Obese Dads Increase Offspring’s Risk of Disease
A recent study published in the journal BMC Medicine suggests that obesity in parents, particularly the father, may be related to an increased risk of developing certain cancers in their children.
The research team led by Adelheid Soubry, PhD, associate of Duke Cancer Institute wanted to determine the link between obesity in parents and changes in DNA methylation at the IGF2 (insulin-like growth factor 2) gene in their offspring. DNA methylation regulates the activity of certain genes and a decrease in this process has been associated with higher risk of cancer development such as ovarian and colorectal cancers.
The study involved families enrolled in NEST (Newborn Epigenetics Study), a research program developed to test the influence of environmental exposures on newborn’s genetic profile. Information about the parents was gathered using medical records and questionnaires followed by an examination of DNA from the umbilical cord of 79 newborns to ascertain the possible associations of parental obesity prior to conception with the DNA methylation patterns of the offspring.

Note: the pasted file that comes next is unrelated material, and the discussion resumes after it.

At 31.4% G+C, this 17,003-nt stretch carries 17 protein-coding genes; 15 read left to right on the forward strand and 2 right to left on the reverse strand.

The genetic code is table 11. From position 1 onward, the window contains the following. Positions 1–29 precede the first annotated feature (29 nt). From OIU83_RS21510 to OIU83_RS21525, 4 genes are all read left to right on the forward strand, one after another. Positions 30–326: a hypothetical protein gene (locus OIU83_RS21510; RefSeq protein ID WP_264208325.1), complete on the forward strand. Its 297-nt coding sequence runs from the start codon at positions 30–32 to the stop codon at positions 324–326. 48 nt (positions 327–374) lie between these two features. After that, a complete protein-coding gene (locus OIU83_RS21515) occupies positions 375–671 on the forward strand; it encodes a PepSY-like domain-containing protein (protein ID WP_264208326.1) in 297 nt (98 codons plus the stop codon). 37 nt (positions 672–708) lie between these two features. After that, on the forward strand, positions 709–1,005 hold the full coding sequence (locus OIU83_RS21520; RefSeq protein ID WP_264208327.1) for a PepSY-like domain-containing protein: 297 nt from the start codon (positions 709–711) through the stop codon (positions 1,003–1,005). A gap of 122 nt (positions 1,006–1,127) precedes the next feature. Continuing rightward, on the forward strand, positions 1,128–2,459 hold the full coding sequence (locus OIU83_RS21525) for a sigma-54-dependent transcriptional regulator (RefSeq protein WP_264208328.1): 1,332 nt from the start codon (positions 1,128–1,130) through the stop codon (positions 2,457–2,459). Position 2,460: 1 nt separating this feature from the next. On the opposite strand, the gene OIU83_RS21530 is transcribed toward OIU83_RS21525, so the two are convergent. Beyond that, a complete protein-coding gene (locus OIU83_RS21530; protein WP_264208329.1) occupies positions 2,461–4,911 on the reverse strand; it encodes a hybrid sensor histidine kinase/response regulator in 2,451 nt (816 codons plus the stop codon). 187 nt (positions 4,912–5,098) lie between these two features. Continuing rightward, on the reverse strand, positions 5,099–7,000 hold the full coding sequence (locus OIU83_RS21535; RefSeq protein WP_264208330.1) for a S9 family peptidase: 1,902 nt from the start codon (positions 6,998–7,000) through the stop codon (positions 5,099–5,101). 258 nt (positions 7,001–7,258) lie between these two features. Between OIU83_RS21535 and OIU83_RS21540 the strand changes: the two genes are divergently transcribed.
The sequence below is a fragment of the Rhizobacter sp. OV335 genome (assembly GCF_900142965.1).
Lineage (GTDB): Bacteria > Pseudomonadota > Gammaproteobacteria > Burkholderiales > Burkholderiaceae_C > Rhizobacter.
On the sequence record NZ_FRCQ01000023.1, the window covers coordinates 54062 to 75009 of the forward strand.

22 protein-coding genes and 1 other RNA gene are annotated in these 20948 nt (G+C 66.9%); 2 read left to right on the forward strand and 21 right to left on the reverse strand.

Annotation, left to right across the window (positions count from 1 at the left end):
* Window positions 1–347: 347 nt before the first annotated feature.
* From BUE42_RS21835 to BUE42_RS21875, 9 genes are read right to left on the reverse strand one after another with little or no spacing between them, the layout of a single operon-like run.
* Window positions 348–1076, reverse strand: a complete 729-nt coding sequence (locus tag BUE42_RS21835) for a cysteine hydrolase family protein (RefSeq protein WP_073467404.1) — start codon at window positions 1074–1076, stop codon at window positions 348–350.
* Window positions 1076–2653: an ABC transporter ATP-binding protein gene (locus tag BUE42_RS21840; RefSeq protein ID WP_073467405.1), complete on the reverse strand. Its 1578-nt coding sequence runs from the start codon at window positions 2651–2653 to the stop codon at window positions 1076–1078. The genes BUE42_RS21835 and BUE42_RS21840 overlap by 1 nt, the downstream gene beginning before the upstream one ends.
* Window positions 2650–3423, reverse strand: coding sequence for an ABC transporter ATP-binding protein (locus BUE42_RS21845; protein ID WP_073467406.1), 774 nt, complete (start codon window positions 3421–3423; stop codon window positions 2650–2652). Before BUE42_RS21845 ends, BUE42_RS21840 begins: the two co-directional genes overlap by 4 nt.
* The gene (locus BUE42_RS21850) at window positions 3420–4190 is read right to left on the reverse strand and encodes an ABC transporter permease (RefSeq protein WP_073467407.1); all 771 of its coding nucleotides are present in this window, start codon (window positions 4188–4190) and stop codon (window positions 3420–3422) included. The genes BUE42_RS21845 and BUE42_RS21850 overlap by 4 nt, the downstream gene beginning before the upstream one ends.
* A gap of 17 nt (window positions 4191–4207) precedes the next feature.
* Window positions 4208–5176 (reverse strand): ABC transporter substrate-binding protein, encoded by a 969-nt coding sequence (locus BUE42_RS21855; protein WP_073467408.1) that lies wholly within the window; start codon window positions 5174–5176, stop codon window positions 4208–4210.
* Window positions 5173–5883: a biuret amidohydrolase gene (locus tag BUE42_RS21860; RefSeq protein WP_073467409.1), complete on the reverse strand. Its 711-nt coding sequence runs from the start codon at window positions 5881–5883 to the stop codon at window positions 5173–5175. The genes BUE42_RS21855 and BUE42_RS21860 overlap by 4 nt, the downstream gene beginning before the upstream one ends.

Results of the study revealed that the DNA methylation at the IGF2 gene of the offspring of obese fathers was considerably lower versus those in the offspring of non-obese fathers. This therefore suggests that parental obesity may be linked with a higher risk of children developing diseases like cancer.
However, the researchers noted that conditions relative to obesity that were not measured in the study such as diabetes or a certain diet may have brought about the changes in DNA methylation.
An ongoing study is being conducted to further investigate if the changes in DNA methylation will remain as the children mature. According to Soubry, the study is a crucial step in analyzing the effects of environmental exposure on children not only through the mothers but through the fathers as well.
Duke University Medical Center. Obesity in dads may be associated with offspring’s increased risk of disease. ScienceDaily